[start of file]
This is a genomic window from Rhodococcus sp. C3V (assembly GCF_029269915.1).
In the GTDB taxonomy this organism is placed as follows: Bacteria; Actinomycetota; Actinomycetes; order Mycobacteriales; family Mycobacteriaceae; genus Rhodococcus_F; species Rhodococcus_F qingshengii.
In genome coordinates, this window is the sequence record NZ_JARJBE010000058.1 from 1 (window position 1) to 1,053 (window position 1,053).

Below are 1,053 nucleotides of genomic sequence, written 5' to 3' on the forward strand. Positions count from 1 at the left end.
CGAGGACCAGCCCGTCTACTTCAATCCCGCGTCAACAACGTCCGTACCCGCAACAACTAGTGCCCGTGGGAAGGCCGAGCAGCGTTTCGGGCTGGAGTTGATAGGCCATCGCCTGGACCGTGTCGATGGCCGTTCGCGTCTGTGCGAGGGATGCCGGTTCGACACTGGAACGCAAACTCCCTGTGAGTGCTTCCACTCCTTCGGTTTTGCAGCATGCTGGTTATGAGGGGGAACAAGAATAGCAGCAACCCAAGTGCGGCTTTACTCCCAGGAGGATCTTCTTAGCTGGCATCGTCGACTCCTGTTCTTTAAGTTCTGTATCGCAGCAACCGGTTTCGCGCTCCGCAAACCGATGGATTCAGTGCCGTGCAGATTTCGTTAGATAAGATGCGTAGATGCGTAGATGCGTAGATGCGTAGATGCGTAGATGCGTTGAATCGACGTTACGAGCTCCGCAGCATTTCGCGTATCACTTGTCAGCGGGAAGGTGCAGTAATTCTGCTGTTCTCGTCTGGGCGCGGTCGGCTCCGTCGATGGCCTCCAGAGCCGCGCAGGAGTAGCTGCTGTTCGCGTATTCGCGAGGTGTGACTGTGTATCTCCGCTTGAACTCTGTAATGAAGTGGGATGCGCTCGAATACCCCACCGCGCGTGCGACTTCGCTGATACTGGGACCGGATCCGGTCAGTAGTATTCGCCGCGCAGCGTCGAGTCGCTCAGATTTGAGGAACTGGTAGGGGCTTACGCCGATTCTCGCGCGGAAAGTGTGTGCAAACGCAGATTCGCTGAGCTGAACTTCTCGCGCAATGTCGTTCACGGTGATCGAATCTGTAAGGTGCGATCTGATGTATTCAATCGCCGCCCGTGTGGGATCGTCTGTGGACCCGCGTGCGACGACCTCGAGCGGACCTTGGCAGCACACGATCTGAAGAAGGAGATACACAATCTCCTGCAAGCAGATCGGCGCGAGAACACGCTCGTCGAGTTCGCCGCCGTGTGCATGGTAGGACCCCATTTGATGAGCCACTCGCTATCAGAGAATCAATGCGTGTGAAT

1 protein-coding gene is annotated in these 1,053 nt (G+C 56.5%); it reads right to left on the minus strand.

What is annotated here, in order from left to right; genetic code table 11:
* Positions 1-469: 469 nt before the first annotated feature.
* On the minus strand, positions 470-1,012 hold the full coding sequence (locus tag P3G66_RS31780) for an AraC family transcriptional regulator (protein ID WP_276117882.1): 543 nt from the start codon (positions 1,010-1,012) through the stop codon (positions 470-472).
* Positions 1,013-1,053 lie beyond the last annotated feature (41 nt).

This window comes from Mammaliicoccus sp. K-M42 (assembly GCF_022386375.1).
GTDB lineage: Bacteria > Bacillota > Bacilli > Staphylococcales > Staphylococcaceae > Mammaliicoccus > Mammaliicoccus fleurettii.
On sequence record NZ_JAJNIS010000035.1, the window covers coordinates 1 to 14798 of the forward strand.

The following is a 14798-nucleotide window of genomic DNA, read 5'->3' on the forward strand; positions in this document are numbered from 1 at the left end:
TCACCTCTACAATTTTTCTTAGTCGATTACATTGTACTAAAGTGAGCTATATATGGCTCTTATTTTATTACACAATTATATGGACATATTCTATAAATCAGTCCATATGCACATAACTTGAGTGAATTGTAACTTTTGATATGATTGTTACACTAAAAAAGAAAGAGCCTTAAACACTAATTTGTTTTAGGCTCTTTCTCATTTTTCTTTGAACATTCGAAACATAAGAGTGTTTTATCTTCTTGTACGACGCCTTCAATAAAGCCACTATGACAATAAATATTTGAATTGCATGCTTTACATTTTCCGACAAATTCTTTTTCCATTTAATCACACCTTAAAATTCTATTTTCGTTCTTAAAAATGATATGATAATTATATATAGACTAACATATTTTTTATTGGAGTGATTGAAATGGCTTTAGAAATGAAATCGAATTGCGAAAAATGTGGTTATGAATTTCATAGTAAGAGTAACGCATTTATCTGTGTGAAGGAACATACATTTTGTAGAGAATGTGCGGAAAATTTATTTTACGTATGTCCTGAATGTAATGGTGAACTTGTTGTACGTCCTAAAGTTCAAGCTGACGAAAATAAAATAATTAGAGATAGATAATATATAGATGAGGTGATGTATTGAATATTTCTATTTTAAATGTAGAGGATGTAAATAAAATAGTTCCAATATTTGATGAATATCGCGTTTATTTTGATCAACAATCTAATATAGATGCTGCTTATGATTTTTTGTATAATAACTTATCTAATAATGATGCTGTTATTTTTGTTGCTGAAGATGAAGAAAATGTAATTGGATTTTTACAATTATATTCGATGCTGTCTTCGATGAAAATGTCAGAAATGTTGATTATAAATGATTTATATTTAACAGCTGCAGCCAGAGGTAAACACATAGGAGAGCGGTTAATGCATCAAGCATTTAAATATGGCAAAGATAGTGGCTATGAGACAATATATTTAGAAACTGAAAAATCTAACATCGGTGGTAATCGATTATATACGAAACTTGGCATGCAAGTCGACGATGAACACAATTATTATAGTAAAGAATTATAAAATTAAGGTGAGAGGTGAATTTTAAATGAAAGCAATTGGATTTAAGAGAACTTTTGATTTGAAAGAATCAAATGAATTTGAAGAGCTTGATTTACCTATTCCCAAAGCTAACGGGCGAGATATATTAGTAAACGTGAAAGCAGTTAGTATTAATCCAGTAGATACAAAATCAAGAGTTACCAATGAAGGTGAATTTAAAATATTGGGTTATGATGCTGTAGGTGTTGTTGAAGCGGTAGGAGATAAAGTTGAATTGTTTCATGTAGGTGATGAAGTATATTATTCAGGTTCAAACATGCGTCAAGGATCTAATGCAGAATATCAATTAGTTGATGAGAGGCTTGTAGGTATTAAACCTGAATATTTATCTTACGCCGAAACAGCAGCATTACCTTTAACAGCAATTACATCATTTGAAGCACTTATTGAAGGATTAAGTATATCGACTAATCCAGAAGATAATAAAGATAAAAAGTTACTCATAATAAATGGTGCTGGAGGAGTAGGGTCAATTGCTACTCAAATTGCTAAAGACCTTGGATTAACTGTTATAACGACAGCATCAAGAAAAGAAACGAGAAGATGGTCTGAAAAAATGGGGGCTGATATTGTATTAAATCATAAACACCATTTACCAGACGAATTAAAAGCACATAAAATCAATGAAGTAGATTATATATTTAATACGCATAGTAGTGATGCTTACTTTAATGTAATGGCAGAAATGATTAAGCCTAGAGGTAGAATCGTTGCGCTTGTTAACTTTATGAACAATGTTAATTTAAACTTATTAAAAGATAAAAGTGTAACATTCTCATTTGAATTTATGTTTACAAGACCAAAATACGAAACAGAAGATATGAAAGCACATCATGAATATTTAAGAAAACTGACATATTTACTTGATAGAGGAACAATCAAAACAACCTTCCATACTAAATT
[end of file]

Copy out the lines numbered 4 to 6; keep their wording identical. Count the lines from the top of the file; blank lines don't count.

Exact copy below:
Below are 1,053 nucleotides of genomic sequence, written 5' to 3' on the forward strand. Positions count from 1 at the left end.
CGAGGACCAGCCCGTCTACTTCAATCCCGCGTCAACAACGTCCGTACCCGCAACAACTAGTGCCCGTGGGAAGGCCGAGCAGCGTTTCGGGCTGGAGTTGATAGGCCATCGCCTGGACCGTGTCGATGGCCGTTCGCGTCTGTGCGAGGGATGCCGGTTCGACACTGGAACGCAAACTCCCTGTGAGTGCTTCCACTCCTTCGGTTTTGCAGCATGCTGGTTATGAGGGGGAACAAGAATAGCAGCAACCCAAGTGCGGCTTTACTCCCAGGAGGATCTTCTTAGCTGGCATCGTCGACTCCTGTTCTTTAAGTTCTGTATCGCAGCAACCGGTTTCGCGCTCCGCAAACCGATGGATTCAGTGCCGTGCAGATTTCGTTAGATAAGATGCGTAGATGCGTAGATGCGTAGATGCGTAGATGCGTAGATGCGTTGAATCGACGTTACGAGCTCCGCAGCATTTCGCGTATCACTTGTCAGCGGGAAGGTGCAGTAATTCTGCTGTTCTCGTCTGGGCGCGGTCGGCTCCGTCGATGGCCTCCAGAGCCGCGCAGGAGTAGCTGCTGTTCGCGTATTCGCGAGGTGTGACTGTGTATCTCCGCTTGAACTCTGTAATGAAGTGGGATGCGCTCGAATACCCCACCGCGCGTGCGACTTCGCTGATACTGGGACCGGATCCGGTCAGTAGTATTCGCCGCGCAGCGTCGAGTCGCTCAGATTTGAGGAACTGGTAGGGGCTTACGCCGATTCTCGCGCGGAAAGTGTGTGCAAACGCAGATTCGCTGAGCTGAACTTCTCGCGCAATGTCGTTCACGGTGATCGAATCTGTAAGGTGCGATCTGATGTATTCAATCGCCGCCCGTGTGGGATCGTCTGTGGACCCGCGTGCGACGACCTCGAGCGGACCTTGGCAGCACACGATCTGAAGAAGGAGATACACAATCTCCTGCAAGCAGATCGGCGCGAGAACACGCTCGTCGAGTTCGCCGCCGTGTGCATGGTAGGACCCCATTTGATGAGCCACTCGCTATCAGAGAATCAATGCGTGTGAAT

1 protein-coding gene is annotated in these 1,053 nt (G+C 56.5%); it reads right to left on the minus strand.